The Largest Security-Cleared Career Network for Defense and Intelligence Jobs - JOIN NOW

Military

USIS Washington 
File

News from the USIA Washington File 10 September 1999

Text: Sept. 10 Remarks by National Security Advisor Berger

(Clinton consults allies on how to "intensify pressure")  (1530)
The United States supports an international peacekeeping force for
East Timor, and President Clinton has told allies the United States
"would provide support to such a force," according to National
Security Advisor Sandy Berger.
Clinton, Berger told reporters covering the President's trip to APEC,
"called Prime Minister Howard of Australia ... and discussed with him
some thoughts about how to intensify the pressure on the Government of
Indonesia to invite in an international security presence."
The President, Berger said, "made clear to Prime Minister Howard that
the United States supported such an international peacekeeping force
and that we would provide support to such a force if one becomes
feasible."
Following is the White House transcript:
(begin transcript)
THE WHITE HOUSE
Office of the Press Secretary
(Air Force One)
September 10, 1999
REMARKS TO POOL BY NATIONAL SECURITY ADVISOR SANDY BERGER
10:05 A.M. EDT
BERGER: The President just issued a statement, which I believe you
have, expressing his grave concern over the way in which the
evacuation of some of the UNAMET people was handled today in East
Timor. And notwithstanding the assurances that we received and that
Secretary General Annan received that there will be full protection.
There was quite an ugly situation, particularly after the UNAMET
people left, there was -- the Indonesian military permitted the
militias to enter the UN compound and a good deal of damage was done.
I think a further reflection of pattern on the part of the Indonesian
military failing to live up to their obligations and commitments to
the international community, not only to protect the international UN
people there, but to restore order and protect the people of East
Timor and allow the results of their historic vote to come into
effect.
While we were in Hawaii the President met with Admiral Denny Blair,
who is our Commander of the Pacific, the CINCPAC. He had met within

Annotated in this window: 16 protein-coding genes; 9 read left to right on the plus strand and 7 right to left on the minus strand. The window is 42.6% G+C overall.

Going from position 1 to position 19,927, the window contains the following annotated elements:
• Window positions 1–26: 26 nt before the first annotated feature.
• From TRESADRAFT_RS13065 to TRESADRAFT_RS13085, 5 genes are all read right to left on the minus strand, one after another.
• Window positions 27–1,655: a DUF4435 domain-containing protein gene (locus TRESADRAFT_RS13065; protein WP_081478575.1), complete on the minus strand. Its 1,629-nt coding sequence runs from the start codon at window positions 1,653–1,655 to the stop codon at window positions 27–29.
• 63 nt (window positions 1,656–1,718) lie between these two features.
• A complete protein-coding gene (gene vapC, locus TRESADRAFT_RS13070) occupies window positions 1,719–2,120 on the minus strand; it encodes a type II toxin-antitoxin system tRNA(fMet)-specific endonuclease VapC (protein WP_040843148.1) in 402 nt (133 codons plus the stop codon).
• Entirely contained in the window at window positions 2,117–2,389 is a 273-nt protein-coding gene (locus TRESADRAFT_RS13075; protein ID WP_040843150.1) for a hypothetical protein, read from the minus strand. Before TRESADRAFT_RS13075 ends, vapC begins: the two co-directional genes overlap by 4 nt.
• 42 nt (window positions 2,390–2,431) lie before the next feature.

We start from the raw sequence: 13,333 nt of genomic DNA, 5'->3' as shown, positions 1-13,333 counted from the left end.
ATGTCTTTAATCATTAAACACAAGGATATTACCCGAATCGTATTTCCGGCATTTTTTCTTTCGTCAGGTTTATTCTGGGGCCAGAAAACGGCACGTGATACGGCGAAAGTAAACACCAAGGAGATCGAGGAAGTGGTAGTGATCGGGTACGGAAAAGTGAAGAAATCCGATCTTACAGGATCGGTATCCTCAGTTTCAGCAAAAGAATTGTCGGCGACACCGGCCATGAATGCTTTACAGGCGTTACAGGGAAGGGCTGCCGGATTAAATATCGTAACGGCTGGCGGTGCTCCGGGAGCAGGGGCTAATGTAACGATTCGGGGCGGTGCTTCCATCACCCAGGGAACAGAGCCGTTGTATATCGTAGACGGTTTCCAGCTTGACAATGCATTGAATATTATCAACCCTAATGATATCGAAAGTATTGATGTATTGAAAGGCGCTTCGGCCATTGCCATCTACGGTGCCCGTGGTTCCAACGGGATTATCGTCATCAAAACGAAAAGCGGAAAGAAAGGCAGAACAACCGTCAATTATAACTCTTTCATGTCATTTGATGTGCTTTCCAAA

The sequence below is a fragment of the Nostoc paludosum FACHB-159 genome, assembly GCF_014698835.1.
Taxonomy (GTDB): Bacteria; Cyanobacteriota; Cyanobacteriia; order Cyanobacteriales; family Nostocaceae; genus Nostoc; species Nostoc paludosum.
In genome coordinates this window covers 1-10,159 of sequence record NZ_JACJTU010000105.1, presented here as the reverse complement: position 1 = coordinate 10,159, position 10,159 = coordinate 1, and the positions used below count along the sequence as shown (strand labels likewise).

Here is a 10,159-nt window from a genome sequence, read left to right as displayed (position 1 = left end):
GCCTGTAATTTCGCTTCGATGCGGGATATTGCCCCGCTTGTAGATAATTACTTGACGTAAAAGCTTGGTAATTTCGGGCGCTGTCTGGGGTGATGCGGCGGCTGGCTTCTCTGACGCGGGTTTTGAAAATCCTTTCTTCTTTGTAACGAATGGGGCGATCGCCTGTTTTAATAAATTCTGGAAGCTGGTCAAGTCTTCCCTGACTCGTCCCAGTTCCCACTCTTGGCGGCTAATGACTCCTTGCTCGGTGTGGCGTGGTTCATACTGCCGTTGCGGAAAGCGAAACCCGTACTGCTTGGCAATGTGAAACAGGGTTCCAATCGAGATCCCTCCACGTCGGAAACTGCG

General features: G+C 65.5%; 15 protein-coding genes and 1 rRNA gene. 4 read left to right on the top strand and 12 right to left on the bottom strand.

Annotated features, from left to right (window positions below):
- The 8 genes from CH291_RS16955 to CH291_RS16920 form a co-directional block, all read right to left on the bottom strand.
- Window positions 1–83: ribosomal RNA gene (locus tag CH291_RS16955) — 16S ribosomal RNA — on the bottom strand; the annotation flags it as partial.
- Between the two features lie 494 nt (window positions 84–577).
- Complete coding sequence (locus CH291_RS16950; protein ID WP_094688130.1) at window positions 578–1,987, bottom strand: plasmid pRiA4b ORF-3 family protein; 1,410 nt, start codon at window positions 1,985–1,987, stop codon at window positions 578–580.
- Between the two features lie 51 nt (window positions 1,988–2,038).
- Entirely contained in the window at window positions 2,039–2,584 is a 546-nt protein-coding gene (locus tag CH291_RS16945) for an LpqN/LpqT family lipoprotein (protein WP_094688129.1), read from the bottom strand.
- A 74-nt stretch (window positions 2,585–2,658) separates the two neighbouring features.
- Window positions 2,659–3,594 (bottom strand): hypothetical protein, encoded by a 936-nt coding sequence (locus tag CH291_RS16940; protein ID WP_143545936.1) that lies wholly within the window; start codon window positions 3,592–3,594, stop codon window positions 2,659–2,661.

the last 48 hours with General Wiranto in Jakarta. And General Wiranto
had given him assurances that there would be a serious effort by the
Indonesian military to reassert control. However, as I said, we have
not seen any evidence of that yet.
The President also called Prime Minister Howard of Australia, who is
already in New Zealand, and discussed with him some thoughts about how
to intensify the pressure on the Government of Indonesia to invite in
an international security presence. The President made clear to Prime
Minister Howard that the United States supported such an international
peacekeeping force and that we would provide support to such a force
if one becomes feasible.
I guess the final thing I would say is that on the heels yesterday of
the President suspending all military programs with Indonesia, we are
engaged in Washington in a thorough review of all of our cooperative
and commercial and economic engagement with Indonesia. Obviously, all
of those will be on the table. And I think the tragic thing here is
that in a desperate attempt to reverse the will of the people of East
Timor, the authorities and the military of Indonesia are imperiling
the economic future of Indonesia itself, that stability.
QUESTION: Sandy, when you say commercial as well as economic
engagement, does that mean that you are exploring a trade cut-off with
them, in addition to the IMF issues?
BERGER: We're looking at all of our engagement -- the military sales,
for example, spare parts sales, is I think some bilateral assistance,
although I don't think much. The President had indicated yesterday --
whatever day it was when we left -- that with respect to the
international financial institutions that it would be -- if this
situation continues it would be difficult to see those programs
resume. As you know, they're now suspended for other reasons relating
to alleged corruption in Indonesia.
So I think there's an enormous amount at stake here for the
Indonesians, not only in honoring their commitments to abide by the
results of the Timor vote, but also in terms of their standing in the
international community and willingness of the international community
to be of material support.
Q: Are they entertaining any discussions about sending in forces
without Indonesian permission?